Amsterdam, Kingdom of the Netherlands
King’s Day (Koningsdag) celebrates the birthday of the King of the Netherlands, Willem-Alexander. This popular event results in a great day of festivities on land and water throughout the country (parades, artistic shows, concerts, entertainment, festivals, singing, dancing, funfairs, fireworks, children’s activities, large open-air garage sales, etc.). On this occasion, the towns and cities and their inhabitants are massively decked out in orange as a sign of national pride and support for the Dutch royal family, the House of Orange-Nassau.
Did you know that?
- The King’s Day is an exuberant event corresponding to the busiest day of the year on a national scale. The boats piled up in the capital’s canals are decorated in bright colours, the crowds gather in numbers resembling a vast orange sea, and the garage sales form one of the largest street parties in the world.
- The festival has been declared a public holiday and is an integral part of Dutch national heritage and culture. It was originally established in the city of Utrecht to help popularize the monarchy and promote national unity at the end of the 19th century. It was first established on 31 August 1885 to celebrate the 5th birthday of Princess Wilhelmine, heir to the throne and reigning queen in 1898. Baptized Princess Day (Prinsessedag), the celebration was later moved to 30 April, the birthday of Queen Juliana who succeeded her mother Wilhelmine. From then on, it was renamed Koninginnedag (Queen’s Day). Queen Beatrix kept this date of 30 April when she came to power in 1980 in honour of her mother until her abdication in favour of her son Willem-Alexander, who became king in 2013 (he is the first male heir to rule the Netherlands since 1890).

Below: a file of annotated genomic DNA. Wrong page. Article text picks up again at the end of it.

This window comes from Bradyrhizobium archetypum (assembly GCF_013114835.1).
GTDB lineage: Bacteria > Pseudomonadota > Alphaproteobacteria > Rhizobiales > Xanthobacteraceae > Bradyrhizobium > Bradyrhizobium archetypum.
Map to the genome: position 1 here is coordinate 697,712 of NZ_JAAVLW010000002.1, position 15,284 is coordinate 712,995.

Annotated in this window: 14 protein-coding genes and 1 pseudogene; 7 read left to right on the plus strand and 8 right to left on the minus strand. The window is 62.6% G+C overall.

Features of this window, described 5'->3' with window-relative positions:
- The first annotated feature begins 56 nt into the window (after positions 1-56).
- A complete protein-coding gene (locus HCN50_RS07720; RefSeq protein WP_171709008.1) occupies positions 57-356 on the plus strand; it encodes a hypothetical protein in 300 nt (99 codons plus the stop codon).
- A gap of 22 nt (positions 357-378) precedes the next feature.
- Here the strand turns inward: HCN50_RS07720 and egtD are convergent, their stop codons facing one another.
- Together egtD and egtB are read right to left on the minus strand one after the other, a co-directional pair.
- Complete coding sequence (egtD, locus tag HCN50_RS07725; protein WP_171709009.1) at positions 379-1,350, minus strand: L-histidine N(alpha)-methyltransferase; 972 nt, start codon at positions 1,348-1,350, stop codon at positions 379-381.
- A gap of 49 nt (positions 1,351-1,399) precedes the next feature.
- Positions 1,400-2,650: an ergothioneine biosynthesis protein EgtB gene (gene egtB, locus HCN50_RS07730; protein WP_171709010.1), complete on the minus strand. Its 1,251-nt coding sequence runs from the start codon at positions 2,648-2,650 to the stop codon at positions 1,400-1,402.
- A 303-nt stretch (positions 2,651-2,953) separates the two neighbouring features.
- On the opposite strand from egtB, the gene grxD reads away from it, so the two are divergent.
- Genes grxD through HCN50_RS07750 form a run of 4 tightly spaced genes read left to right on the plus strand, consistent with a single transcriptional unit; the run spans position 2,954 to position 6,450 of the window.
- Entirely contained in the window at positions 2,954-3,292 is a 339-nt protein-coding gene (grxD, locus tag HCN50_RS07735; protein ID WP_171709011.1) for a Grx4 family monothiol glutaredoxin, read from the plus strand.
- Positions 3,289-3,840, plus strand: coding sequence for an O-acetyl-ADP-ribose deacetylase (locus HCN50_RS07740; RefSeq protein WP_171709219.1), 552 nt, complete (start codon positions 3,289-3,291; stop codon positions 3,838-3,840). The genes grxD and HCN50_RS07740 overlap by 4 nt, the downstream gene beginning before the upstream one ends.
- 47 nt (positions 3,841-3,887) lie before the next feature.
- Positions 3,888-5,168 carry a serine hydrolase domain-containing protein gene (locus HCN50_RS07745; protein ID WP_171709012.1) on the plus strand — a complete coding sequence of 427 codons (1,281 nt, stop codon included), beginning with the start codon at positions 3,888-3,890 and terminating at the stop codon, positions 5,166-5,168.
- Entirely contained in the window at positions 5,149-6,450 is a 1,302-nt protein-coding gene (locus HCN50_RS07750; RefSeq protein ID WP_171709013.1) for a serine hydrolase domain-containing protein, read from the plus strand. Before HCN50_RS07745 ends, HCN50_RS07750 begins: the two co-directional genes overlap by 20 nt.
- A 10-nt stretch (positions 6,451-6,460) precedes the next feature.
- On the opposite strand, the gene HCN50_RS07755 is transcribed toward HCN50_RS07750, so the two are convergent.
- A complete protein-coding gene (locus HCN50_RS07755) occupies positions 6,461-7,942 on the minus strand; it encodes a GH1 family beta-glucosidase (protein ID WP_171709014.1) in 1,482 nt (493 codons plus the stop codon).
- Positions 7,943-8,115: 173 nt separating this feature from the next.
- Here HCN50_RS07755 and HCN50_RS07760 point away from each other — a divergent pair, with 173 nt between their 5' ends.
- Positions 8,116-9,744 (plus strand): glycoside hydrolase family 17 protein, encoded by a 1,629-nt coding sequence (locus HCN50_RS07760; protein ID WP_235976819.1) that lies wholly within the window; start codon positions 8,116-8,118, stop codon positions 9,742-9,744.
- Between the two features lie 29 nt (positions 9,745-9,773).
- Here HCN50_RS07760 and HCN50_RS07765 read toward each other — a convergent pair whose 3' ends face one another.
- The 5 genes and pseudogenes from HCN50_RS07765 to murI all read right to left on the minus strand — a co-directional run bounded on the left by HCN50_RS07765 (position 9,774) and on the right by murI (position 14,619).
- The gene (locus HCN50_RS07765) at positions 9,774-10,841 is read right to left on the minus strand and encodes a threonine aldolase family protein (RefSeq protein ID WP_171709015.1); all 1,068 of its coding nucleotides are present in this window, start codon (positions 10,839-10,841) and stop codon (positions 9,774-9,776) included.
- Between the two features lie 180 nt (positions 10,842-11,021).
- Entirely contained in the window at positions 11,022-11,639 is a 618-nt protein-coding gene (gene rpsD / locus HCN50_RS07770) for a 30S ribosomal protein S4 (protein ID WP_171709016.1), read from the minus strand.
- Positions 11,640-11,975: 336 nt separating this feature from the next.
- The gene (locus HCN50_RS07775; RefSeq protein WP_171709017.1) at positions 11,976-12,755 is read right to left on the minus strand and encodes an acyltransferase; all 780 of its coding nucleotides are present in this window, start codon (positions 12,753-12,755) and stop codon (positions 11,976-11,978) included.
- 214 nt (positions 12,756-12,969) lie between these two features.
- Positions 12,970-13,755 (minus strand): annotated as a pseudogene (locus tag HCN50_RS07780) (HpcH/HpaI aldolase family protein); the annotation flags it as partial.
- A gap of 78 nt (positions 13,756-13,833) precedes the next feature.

- If 27 April falls on a Sunday, King’s Day is celebrated the day before, on 26 April (this will be the case in 2025). The festivities usually start the night before, during the King’s night, in a festive atmosphere. They give rise to a carnival atmosphere, during which an orange frenzy literally takes over the country.
- Every year, the King and members of the Royal Family are invited to visit one or more cities in the Netherlands and take part in the festivities in the presence of the public.
- On 27 April, the yard sales (vrijmarkt) give everyone the opportunity to freely sell second-hand objects in the streets and parks of Dutch cities. Any inhabitant is allowed to set up a stall on the street to trade while being exempt from permits and taxes (except for the sale of perishable food and alcoholic beverages, which require a special permit).
- King’s Day is also celebrated on the islands of the Netherlands Antilles in Aruba, Curaçao and Sint Maarten in honour of the Dutch Head of State.
- A number of museums in Amsterdam close their doors to visitors on King’s Day.
- The street markets open from 6am but most of the entertainment starts at noon.
- Car traffic is banned in most parts of Amsterdam (public transport is very limited but continues to operate on the outskirts of the city centre).
- Bring a touch of orange in your outfit or accessories to keep the party going.
- There are special regulations on Amsterdam’s canals on King’s Day regarding the rules of navigation for boats.
- A toy fair and street performers traditionally take place at Vondelpark in Amsterdam (the site opens from 9am).
- Orange-coloured drinks are sold en masse on King’s Day. This is the oranjebitter, a preparation based on juniper and orange.
- The country’s largest open-air concert is held on Amsterdam’s Museumplein (Museum Square) and can attract up to 800,000 people.
- The King’s Day is free and open access.
- Some events may require paying admission.
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